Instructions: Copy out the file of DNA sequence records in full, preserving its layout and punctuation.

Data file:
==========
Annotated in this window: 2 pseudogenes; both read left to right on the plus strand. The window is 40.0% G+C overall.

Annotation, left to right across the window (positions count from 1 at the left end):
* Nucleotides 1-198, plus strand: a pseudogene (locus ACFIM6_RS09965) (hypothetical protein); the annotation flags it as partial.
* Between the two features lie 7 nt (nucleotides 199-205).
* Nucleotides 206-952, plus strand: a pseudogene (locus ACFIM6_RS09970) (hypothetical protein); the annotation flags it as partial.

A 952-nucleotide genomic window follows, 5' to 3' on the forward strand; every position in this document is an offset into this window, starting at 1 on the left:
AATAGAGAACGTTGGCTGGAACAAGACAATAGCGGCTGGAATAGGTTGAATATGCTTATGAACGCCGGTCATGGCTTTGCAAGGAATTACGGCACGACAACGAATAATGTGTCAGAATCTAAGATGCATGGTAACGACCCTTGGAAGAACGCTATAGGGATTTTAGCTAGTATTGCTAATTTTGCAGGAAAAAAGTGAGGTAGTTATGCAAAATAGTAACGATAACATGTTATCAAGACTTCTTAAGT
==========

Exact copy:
Annotated in this window: 2 pseudogenes; both read left to right on the plus strand. The window is 40.0% G+C overall.

Annotation, left to right across the window (positions count from 1 at the left end):
* Nucleotides 1-198, plus strand: a pseudogene (locus ACFIM6_RS09965) (hypothetical protein); the annotation flags it as partial.
* Between the two features lie 7 nt (nucleotides 199-205).
* Nucleotides 206-952, plus strand: a pseudogene (locus ACFIM6_RS09970) (hypothetical protein); the annotation flags it as partial.

A 952-nucleotide genomic window follows, 5' to 3' on the forward strand; every position in this document is an offset into this window, starting at 1 on the left:
AATAGAGAACGTTGGCTGGAACAAGACAATAGCGGCTGGAATAGGTTGAATATGCTTATGAACGCCGGTCATGGCTTTGCAAGGAATTACGGCACGACAACGAATAATGTGTCAGAATCTAAGATGCATGGTAACGACCCTTGGAAGAACGCTATAGGGATTTTAGCTAGTATTGCTAATTTTGCAGGAAAAAAGTGAGGTAGTTATGCAAAATAGTAACGATAACATGTTATCAAGACTTCTTAAGT